My name is Elise and I’m currently getting over my social media addiction….
New York City tends to be a place of social movements, especially downtown NYC. In New York City, activists pester pedestrians, constantly trying to find the next person kind enough to answer questions, simply listen to the cause, or donate some money. If you live in Manhattan and don’t buy your organic groceries at Whole Foods or Trader Joes, you’re not really a Manhattanite. If you wear genuine fur during the seemingly infinite winter months, a PETA activist may throw paint on you during your leisurely walk through the streets. This is the picture that many people have of someone who lives in NYC, but it is not always the reality. While it is true that these events happen, not every Manhattanite is a green-smoothie drinking, paint-throwing activist that will only talk about the latest protest they participated in. …
There are city-people and country-people, and these categories are usually very distinct and separated. City-dwellers often dislike the country-side because everything is too far away from each other and there are not enough store options or places to go. Country-people don’t enjoy the chaos of a big city and often find themselves lost and overwhelmed trying to navigate the metro or choosing which of the numerous sit-down restaurants to stop at. Jane Jacobs separates these two categories as “foot people” and “car people,” those who walk everywhere (city-people) and those who can only manage to get places by car (countryside-dwellers). People who do not live in bit cities can often not imagine what it would be like to live in one, while people like me cannot imagine what it must be like to not be able to Seamless at 3am or take public transportation to every place I need to go. …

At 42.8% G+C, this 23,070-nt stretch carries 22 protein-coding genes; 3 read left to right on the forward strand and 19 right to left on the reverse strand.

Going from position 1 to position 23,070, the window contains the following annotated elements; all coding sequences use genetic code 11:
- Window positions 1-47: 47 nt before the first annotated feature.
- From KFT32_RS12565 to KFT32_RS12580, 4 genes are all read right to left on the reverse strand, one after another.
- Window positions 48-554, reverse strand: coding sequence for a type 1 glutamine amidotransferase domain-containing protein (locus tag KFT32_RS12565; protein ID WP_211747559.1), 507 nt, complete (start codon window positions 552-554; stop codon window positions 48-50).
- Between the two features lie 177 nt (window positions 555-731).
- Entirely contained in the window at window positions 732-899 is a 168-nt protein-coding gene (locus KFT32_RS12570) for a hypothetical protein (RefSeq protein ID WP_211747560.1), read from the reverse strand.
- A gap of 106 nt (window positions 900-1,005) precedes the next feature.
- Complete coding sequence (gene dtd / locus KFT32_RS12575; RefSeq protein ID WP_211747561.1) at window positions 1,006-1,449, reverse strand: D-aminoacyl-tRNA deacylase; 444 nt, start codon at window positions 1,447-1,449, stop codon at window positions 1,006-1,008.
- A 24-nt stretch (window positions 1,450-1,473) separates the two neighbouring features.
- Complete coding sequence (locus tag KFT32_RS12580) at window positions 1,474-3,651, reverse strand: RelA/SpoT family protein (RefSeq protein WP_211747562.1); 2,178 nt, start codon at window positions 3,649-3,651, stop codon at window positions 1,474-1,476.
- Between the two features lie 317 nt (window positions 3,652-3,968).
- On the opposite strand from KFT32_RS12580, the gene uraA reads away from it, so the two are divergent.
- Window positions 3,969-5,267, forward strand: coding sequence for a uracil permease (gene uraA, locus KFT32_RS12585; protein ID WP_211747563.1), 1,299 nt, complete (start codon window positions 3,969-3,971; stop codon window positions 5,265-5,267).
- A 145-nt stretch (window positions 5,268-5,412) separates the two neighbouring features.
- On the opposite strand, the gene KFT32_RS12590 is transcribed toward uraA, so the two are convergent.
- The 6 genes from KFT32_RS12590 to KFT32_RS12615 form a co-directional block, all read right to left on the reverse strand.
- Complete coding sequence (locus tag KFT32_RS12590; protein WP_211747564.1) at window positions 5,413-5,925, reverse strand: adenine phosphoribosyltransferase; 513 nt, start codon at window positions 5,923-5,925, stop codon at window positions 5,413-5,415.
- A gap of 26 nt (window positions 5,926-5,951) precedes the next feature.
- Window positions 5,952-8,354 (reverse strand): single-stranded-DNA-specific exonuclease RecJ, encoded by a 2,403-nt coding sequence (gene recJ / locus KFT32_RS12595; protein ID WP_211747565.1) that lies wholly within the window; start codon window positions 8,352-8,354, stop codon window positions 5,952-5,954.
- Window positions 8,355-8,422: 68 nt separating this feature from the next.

Most students, whether in elementary school, middle school, high school or college, all know to some extent how to b.s.
Writer’s block: the condition of being unable to think of what to write or how to proceed with writing.
We’ve all had it before, we’ve all hated it, we’ve all somehow conquered it. It always comes when we need to write the most, especially when a due date is hanging above our heads or has long surpassed. As I write this I am in the midst of overcoming writer’s block, so what better to write about?
High School is a great time to make friends, have fun, and learn. With graduation day quickly approaching, I am beginning to reflect on these past four years. I am glad I did many things during High School, but here are the top five things I am happiest I did.
“You must be the change you wish to see in the world.”
– Mahatma Ghandi
Community service is defined as voluntary work intended to help people in a particular area. I believe that this definition misses the true meaning: that the volunteer expects no rewards from their work.
“Life isn’t about finding yourself, it’s about creating yourself.”
This quote extremely pertinent at this time in my life, as I find myself counting down the days until High School graduation. University will be a time for self-discovery and creation, and I am beyond ecstatic for my journey to start!
As the days until graduation decrease, so do the days until I have to leave my family. This brings a wave of sadness, especially as I will miss my mom, dad and sister terribly! I am lucky to be spending the entire summer with them: traveling, staying, joking, laughing, learning, baking, tanning, dining, and just hanging-out. By blogging about my transition into college, I hope to feel more connected to my family and close friends whom I will be moving away from.
13 days left until I am officially a High School Graduate!
– Elise Shivamber
This is the first of many blog posts to come on my new blog. I hope to share my thoughts and experiences as I transition from High School into University, moving from one hemisphere to another.
Welcome to my blog, and thank you for checking it out!
– Elise Shivamber